[00:20:29] we have a lot of just education minded folks, teachers, and others who listen to this show. Could you give them sort of the highlights, if you will, of what you would want students especially to know about Tesla?

[00:20:40] Marc: Well, Tesla was born in 1856 in Smulian Croatia, which as the Crow flies, it’s about 150 miles from Rome across the Adriatic sea, but I’ve been there.

[00:20:52] It’s a really, a backwards place, way up in the mountains. And he lived along a long plane and way in the distance was [00:21:00] the generic Alps. So I think he definitely saw lightning storms in the Alps and then travel across the plane towards his home. And I think that influenced him. His father was , a Greek Orthodox priest and his mother was related to the regional Bishop.

[00:21:15] So she was, in the higher echelon. So he was part of the educated elite. And, , , after high school, he went to the university of grads, which is like the MIT of, , Austria at the time, very, important, college. And, uh, in fact, one of the teachers, there was Ernst Mach. influenced Albert Einstein.

[00:21:36] And then later he went on to the university of Prague. He was in advanced mathematics, student. And in fact, the math teachers would give him extra problems. I’ve seen the calculations that he’s done, and he was pretty incredible. So at the time there was a problem of the day. And the problem of the day was that alternating current could only travel, , about a mile.

[00:21:56] And the reason was because. , [00:22:00] electricity by its nature changes its direction of flow at thousands of times a second. So think of, let’s say a stream going downstream than upstream than downstream and upstream at thousands of times of second, how do you make that go in one direction? That was the problem.

[00:22:16] So what they did was they eliminated the upstream and just created the downstream and that’s called direct current. And that was, there was a commutator which removed the up So that was the problem of the day in Tesla Feld, you could remove the commutator and somehow harness alternating current unencumbered and his, professor professor said that this was,, a situation that was impossible to do and that it could not be done.

[00:22:43] And you are wasting your time. I know you’re brilliant Mr. Tesla, but this is a waste of time. So Tesla spent the next five years, working on that problem and he saw. By essentially creating two, circuits out of phase with each other. And that created the induction motor, , which changed the world. but [00:23:00] it took a brilliant scientist, , to really look at this and, have the intuition to, feel that.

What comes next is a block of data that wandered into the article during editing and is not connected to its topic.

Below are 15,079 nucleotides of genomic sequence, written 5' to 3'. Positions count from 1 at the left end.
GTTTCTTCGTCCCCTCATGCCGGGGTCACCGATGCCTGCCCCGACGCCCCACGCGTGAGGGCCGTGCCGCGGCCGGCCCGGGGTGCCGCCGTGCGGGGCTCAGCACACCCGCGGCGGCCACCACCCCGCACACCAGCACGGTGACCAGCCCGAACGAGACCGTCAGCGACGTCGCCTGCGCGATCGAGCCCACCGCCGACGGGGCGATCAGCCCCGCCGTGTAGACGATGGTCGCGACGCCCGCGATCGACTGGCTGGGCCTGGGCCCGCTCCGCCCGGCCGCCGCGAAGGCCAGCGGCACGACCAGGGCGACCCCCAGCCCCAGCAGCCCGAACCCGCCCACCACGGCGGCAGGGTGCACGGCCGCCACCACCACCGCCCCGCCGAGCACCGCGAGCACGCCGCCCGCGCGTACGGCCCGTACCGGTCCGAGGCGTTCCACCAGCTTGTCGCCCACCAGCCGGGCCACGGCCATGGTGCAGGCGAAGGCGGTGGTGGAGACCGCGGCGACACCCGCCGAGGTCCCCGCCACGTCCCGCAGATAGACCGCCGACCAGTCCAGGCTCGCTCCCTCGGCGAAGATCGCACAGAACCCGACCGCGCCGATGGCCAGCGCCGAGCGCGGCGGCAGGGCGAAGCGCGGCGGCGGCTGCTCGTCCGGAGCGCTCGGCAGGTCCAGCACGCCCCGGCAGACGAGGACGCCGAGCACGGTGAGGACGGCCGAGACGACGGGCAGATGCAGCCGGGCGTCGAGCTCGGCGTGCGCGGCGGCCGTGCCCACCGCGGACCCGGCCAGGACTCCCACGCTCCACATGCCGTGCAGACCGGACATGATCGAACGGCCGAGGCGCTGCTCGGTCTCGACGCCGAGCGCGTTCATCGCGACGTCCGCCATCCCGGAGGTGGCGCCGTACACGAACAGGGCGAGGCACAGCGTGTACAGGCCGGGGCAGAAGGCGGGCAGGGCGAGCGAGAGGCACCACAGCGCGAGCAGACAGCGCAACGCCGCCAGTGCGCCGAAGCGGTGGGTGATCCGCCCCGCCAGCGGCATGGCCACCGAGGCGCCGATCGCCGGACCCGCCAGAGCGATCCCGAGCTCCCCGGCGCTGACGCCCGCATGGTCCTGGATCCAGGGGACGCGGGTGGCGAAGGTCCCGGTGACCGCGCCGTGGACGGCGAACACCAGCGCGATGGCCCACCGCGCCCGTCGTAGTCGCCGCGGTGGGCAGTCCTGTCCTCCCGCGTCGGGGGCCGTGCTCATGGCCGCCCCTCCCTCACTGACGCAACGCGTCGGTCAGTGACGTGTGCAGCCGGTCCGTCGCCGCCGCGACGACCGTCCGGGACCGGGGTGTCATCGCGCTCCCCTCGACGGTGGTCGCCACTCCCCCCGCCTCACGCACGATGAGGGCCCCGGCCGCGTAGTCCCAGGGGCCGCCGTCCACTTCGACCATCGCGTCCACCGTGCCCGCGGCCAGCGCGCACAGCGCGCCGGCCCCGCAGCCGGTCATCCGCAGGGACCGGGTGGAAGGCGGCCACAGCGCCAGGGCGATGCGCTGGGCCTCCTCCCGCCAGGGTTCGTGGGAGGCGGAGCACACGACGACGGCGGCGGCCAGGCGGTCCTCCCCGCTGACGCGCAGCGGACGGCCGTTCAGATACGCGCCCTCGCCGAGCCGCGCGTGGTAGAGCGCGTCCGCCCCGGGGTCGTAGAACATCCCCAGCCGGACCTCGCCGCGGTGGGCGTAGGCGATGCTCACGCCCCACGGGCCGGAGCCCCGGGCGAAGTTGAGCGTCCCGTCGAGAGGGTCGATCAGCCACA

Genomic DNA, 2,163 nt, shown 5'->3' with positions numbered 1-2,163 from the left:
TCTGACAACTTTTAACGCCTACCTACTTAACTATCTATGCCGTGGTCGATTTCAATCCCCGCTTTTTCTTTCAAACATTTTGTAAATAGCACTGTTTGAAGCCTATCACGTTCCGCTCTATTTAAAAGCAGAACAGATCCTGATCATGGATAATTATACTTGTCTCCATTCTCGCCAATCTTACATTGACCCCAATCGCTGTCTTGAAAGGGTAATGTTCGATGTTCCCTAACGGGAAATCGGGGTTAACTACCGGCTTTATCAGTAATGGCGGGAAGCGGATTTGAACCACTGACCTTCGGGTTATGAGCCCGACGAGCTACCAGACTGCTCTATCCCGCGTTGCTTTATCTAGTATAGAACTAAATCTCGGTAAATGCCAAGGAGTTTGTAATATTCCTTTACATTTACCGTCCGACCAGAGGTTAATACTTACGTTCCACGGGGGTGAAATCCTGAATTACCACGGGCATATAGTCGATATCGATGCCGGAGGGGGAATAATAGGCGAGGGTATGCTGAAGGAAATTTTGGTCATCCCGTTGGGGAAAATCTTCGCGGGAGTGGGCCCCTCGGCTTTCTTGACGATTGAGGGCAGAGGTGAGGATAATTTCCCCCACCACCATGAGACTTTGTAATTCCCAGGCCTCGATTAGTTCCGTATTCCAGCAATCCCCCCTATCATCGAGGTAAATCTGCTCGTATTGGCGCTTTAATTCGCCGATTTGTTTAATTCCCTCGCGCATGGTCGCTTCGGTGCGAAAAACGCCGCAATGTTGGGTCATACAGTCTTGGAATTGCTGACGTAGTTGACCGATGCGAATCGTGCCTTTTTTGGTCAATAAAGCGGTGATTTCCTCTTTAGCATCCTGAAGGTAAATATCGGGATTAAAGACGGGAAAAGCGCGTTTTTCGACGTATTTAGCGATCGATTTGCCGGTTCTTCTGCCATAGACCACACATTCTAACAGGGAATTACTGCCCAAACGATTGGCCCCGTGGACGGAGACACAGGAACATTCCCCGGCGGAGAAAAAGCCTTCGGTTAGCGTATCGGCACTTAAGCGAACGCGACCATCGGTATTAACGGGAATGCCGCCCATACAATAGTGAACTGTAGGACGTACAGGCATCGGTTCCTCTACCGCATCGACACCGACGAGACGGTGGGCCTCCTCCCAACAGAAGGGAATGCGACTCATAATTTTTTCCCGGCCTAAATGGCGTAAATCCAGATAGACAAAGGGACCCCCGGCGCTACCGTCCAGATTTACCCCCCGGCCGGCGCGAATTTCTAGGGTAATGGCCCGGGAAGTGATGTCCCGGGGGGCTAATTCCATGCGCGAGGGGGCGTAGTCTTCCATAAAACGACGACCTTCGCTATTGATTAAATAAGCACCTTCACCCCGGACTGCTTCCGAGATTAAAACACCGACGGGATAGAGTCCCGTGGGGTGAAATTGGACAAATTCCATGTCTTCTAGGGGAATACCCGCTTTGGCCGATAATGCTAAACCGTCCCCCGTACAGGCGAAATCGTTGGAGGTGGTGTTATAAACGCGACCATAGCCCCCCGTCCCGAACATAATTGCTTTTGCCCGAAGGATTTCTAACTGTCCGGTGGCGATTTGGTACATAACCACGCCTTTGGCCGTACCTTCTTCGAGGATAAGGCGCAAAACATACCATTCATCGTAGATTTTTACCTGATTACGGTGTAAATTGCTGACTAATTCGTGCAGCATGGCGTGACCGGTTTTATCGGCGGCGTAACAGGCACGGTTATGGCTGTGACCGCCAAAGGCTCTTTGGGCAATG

[00:23:04] the electricity by its nature, we should be able to harness electricity by its nature. We didn’t have to send out, alter it to direct current to do that. And so that really is a lot of his background.

[00:23:13] Cara: love that story in part, because I, hope that all of the teachers and parents and others out there are listening because it feels like with so many great minds and great adventures, there was always somebody that told them, like, it’s impossible.

[00:23:24] Don’t bother, , quit while you’re ahead kid know. the great minds that persist, past all of that. So, you’ve talked about alternating current, which is what Tesla is, very well known for. And you mentioned a couple of his other, , like the induction motor, but there were 300 patents.

[00:23:40] He had 300 patents worldwide and tons of gadgets. I’m looking here at our notes that say radio-controlled technology. , my two little boys who just got a remote control car, one of the first person. I don’t know if that helps. Maybe it’s not the same thing at all, shows you how much I know about science, but could you tell us about a couple more of his [00:24:00] inventions?

[00:24:00] And I wonder too, if you could give us a little insight into what you would have teachers and others take away about like how we focus on stem and innovation in school, how do we get kids essentially to think and behave more like.

[00:24:16] Marc: Well, I think in terms of today, , what is the problem of today?

[00:24:20] And the problem of today is how to kill this COVID virus, how to kill any virus, really. And I’m working on another book it’s called Covitz Achilles heel, and it has to do with those own therapy. That ozone is Another derivative of oxygen. Oxygen is owed to when ozone is owed three and this oh three will kill viruses.

[00:24:39] So that’s the problem of today. The problem today is how do we stop this pandemic? How do we cure cancer? How do we cure? This virus, the problem of that day was how do you harness alternating current and Tesla figured that out. And before I get to some of his other inventions, I just want to tell you a little about his induction motor.

[00:24:57] He calculated how many man [00:25:00] hours he would save on the planet. , when the motor came into being, so instead of having a horse, plow the field, you would have a motor plowed the field. So motors would do the work instead of animals and humans. And so he actually calculated how many man hours per person for the entire planet that he was saving.

[00:25:18] That was his mindset at that time. , which to me was, mentioned, you know, the remote control, car that , you’ve gotten your son. Here is Tesla’s genius. Tesla invented remote control robotics. What Tesla understood was that when you have, he had a remote control boat, the kids that are playing with these cars, they don’t think that the cars have intelligence inside them.

[00:25:41] They think, oh, I’ll make a right. Tell it to go right. Or tactical level about tell it fast or slow. But Tesla saw the machine itself as a primitive thinking machine. And so he’s the first person. To invent a robot. And it’s out of that, very device that you port your son. So he looks at [00:26:00] what we see is just a toy.